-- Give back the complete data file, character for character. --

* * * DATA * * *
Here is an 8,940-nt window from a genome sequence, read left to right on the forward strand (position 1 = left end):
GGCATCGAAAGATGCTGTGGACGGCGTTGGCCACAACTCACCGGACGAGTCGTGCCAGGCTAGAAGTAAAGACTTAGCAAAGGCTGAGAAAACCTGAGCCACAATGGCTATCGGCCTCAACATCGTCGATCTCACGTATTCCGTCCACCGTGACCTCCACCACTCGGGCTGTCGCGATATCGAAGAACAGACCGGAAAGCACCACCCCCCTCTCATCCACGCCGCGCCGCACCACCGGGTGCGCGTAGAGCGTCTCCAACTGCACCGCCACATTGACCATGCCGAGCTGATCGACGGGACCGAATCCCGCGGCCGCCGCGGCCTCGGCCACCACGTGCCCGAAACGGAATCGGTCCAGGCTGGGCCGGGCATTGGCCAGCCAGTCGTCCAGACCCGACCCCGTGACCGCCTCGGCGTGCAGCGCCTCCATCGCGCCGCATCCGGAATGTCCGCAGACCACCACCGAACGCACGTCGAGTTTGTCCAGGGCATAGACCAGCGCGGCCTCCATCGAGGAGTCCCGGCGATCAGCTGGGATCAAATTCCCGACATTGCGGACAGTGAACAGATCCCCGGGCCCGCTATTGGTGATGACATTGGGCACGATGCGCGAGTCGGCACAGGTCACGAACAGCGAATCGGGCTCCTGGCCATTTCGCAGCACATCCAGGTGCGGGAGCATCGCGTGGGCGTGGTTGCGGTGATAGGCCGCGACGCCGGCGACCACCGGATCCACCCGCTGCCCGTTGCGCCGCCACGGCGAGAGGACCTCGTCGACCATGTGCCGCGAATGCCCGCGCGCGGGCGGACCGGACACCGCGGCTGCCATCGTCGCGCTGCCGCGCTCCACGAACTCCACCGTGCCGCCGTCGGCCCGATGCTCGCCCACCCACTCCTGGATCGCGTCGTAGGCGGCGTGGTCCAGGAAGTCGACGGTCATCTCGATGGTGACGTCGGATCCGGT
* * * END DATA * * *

Here is an 8,940-nt window from a genome sequence, read left to right on the forward strand (position 1 = left end):
GGCATCGAAAGATGCTGTGGACGGCGTTGGCCACAACTCACCGGACGAGTCGTGCCAGGCTAGAAGTAAAGACTTAGCAAAGGCTGAGAAAACCTGAGCCACAATGGCTATCGGCCTCAACATCGTCGATCTCACGTATTCCGTCCACCGTGACCTCCACCACTCGGGCTGTCGCGATATCGAAGAACAGACCGGAAAGCACCACCCCCCTCTCATCCACGCCGCGCCGCACCACCGGGTGCGCGTAGAGCGTCTCCAACTGCACCGCCACATTGACCATGCCGAGCTGATCGACGGGACCGAATCCCGCGGCCGCCGCGGCCTCGGCCACCACGTGCCCGAAACGGAATCGGTCCAGGCTGGGCCGGGCATTGGCCAGCCAGTCGTCCAGACCCGACCCCGTGACCGCCTCGGCGTGCAGCGCCTCCATCGCGCCGCATCCGGAATGTCCGCAGACCACCACCGAACGCACGTCGAGTTTGTCCAGGGCATAGACCAGCGCGGCCTCCATCGAGGAGTCCCGGCGATCAGCTGGGATCAAATTCCCGACATTGCGGACAGTGAACAGATCCCCGGGCCCGCTATTGGTGATGACATTGGGCACGATGCGCGAGTCGGCACAGGTCACGAACAGCGAATCGGGCTCCTGGCCATTTCGCAGCACATCCAGGTGCGGGAGCATCGCGTGGGCGTGGTTGCGGTGATAGGCCGCGACGCCGGCGACCACCGGATCCACCCGCTGCCCGTTGCGCCGCCACGGCGAGAGGACCTCGTCGACCATGTGCCGCGAATGCCCGCGCGCGGGCGGACCGGACACCGCGGCTGCCATCGTCGCGCTGCCGCGCTCCACGAACTCCACCGTGCCGCCGTCGGCCCGATGCTCGCCCACCCACTCCTGGATCGCGTCGTAGGCGGCGTGGTCCAGGAAGTCGACGGTCATCTCGATGGTGACGTCGGATCCGGT